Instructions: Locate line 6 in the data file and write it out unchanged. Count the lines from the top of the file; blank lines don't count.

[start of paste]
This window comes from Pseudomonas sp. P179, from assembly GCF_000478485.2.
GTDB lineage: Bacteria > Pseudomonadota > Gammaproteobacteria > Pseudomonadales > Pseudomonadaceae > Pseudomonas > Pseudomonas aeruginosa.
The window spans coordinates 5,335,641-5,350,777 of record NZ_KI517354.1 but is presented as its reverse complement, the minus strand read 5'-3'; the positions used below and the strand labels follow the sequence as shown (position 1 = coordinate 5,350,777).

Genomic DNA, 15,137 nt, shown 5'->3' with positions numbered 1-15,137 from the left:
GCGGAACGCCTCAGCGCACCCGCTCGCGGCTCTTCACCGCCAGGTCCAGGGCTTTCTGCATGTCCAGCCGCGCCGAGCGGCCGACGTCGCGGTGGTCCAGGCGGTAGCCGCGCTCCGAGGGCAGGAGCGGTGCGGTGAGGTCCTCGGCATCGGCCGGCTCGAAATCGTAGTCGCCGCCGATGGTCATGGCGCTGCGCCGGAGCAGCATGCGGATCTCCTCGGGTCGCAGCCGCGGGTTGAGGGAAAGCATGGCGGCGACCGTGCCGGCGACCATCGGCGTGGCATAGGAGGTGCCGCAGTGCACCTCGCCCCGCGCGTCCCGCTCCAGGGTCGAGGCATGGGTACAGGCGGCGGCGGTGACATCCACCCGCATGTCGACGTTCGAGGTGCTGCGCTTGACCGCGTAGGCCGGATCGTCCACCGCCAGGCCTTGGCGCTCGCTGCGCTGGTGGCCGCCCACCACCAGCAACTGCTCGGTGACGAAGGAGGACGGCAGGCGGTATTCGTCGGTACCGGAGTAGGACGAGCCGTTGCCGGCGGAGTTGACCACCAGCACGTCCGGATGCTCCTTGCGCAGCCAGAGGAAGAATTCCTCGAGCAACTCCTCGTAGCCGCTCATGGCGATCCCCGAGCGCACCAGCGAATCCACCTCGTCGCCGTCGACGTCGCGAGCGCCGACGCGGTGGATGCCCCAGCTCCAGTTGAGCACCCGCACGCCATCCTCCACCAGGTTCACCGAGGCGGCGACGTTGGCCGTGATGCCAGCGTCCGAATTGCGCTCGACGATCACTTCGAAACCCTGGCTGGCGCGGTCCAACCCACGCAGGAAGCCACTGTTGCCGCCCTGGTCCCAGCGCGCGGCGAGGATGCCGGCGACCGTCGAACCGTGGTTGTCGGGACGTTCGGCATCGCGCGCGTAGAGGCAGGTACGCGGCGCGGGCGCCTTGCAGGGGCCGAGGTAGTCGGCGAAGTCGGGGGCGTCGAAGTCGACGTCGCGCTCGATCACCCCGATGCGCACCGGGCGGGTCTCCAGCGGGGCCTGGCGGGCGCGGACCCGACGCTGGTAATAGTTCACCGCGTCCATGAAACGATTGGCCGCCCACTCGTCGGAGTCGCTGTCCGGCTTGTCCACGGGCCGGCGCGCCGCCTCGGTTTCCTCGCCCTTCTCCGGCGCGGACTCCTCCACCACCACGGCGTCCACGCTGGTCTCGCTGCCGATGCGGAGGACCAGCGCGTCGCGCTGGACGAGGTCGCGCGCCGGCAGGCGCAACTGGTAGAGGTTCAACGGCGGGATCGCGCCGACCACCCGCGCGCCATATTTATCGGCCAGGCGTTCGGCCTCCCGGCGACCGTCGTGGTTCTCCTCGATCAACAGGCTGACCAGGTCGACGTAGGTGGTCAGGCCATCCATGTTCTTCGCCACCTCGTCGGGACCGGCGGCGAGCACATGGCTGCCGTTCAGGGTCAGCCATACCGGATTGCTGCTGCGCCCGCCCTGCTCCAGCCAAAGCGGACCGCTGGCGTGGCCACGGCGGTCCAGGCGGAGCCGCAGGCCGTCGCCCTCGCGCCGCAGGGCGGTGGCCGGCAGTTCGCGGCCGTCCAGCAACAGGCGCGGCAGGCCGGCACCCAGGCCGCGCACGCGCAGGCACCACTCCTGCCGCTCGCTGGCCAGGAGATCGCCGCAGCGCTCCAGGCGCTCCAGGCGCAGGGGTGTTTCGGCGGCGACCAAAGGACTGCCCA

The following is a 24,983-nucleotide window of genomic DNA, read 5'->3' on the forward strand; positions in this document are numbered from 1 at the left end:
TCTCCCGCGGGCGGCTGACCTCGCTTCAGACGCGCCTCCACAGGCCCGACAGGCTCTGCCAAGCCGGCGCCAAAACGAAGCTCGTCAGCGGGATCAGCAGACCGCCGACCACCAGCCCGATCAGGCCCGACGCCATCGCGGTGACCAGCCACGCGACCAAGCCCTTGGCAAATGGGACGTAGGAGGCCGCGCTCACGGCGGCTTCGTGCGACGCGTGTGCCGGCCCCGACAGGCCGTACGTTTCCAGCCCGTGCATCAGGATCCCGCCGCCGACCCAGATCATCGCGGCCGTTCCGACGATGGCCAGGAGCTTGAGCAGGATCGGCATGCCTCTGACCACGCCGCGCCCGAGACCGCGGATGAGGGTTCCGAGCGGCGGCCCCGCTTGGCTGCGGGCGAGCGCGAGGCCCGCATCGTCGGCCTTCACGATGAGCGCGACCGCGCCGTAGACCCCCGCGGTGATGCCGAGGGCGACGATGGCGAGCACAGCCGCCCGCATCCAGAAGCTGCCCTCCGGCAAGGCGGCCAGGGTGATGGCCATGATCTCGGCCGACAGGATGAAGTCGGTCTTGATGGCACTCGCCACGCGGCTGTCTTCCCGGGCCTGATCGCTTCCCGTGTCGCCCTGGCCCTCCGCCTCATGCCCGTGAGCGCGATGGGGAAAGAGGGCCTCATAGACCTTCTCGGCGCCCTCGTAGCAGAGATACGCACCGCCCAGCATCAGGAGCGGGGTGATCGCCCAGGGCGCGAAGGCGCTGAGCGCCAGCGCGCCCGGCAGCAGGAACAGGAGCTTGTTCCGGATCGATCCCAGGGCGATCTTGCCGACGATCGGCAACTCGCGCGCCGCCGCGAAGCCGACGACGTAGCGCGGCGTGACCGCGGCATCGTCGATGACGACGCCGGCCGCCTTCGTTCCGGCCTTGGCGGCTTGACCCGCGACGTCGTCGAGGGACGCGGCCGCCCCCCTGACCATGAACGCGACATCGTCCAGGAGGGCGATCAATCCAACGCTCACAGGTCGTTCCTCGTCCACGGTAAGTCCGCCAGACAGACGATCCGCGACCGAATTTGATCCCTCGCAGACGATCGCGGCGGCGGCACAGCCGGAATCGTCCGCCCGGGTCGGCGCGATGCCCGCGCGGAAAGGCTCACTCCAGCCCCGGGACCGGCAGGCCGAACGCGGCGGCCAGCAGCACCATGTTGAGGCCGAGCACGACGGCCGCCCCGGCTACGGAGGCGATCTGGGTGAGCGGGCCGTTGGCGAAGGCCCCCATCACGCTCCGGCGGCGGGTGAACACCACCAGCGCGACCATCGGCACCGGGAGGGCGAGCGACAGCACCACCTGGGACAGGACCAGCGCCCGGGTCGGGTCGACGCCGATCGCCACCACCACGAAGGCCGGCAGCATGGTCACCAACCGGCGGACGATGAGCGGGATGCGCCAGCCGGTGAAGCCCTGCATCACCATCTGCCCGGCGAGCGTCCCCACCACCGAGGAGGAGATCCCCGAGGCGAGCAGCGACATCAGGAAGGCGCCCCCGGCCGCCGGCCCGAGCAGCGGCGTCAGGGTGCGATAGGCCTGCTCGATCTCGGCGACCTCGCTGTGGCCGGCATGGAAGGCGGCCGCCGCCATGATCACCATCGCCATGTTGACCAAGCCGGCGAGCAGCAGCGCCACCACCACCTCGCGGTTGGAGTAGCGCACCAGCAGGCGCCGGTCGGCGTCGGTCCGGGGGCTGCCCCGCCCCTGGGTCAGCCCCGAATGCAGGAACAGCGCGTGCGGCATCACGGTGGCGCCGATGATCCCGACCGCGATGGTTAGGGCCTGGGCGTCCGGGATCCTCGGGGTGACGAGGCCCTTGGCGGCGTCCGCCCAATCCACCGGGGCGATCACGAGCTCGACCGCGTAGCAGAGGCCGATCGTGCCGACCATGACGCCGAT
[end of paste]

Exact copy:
The following is a 24,983-nucleotide window of genomic DNA, read 5'->3' on the forward strand; positions in this document are numbered from 1 at the left end: